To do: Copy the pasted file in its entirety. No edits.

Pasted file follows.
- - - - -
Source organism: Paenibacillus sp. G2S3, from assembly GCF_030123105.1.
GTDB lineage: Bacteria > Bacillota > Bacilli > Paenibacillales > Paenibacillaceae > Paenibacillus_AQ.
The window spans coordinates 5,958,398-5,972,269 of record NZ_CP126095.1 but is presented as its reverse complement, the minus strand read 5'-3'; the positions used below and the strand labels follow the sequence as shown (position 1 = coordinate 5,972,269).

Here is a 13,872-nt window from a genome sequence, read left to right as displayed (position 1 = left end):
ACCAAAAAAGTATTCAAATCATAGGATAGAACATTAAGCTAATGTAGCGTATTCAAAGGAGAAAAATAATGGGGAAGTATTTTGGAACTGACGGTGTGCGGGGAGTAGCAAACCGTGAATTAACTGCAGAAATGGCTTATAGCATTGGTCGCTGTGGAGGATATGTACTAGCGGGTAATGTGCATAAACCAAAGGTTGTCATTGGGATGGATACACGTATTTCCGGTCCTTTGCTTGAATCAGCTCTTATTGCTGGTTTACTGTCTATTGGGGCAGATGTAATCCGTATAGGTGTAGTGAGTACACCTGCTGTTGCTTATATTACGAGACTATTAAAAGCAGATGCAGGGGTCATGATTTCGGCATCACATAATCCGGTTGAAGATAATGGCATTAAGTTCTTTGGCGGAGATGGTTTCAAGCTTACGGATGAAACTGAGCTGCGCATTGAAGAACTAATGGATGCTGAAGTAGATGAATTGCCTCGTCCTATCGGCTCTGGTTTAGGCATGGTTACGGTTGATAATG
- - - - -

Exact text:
Source organism: Paenibacillus sp. G2S3, from assembly GCF_030123105.1.
GTDB lineage: Bacteria > Bacillota > Bacilli > Paenibacillales > Paenibacillaceae > Paenibacillus_AQ.
The window spans coordinates 5,958,398-5,972,269 of record NZ_CP126095.1 but is presented as its reverse complement, the minus strand read 5'-3'; the positions used below and the strand labels follow the sequence as shown (position 1 = coordinate 5,972,269).

Here is a 13,872-nt window from a genome sequence, read left to right as displayed (position 1 = left end):
ACCAAAAAAGTATTCAAATCATAGGATAGAACATTAAGCTAATGTAGCGTATTCAAAGGAGAAAAATAATGGGGAAGTATTTTGGAACTGACGGTGTGCGGGGAGTAGCAAACCGTGAATTAACTGCAGAAATGGCTTATAGCATTGGTCGCTGTGGAGGATATGTACTAGCGGGTAATGTGCATAAACCAAAGGTTGTCATTGGGATGGATACACGTATTTCCGGTCCTTTGCTTGAATCAGCTCTTATTGCTGGTTTACTGTCTATTGGGGCAGATGTAATCCGTATAGGTGTAGTGAGTACACCTGCTGTTGCTTATATTACGAGACTATTAAAAGCAGATGCAGGGGTCATGATTTCGGCATCACATAATCCGGTTGAAGATAATGGCATTAAGTTCTTTGGCGGAGATGGTTTCAAGCTTACGGATGAAACTGAGCTGCGCATTGAAGAACTAATGGATGCTGAAGTAGATGAATTGCCTCGTCCTATCGGCTCTGGTTTAGGCATGGTTACGGTTGATAATG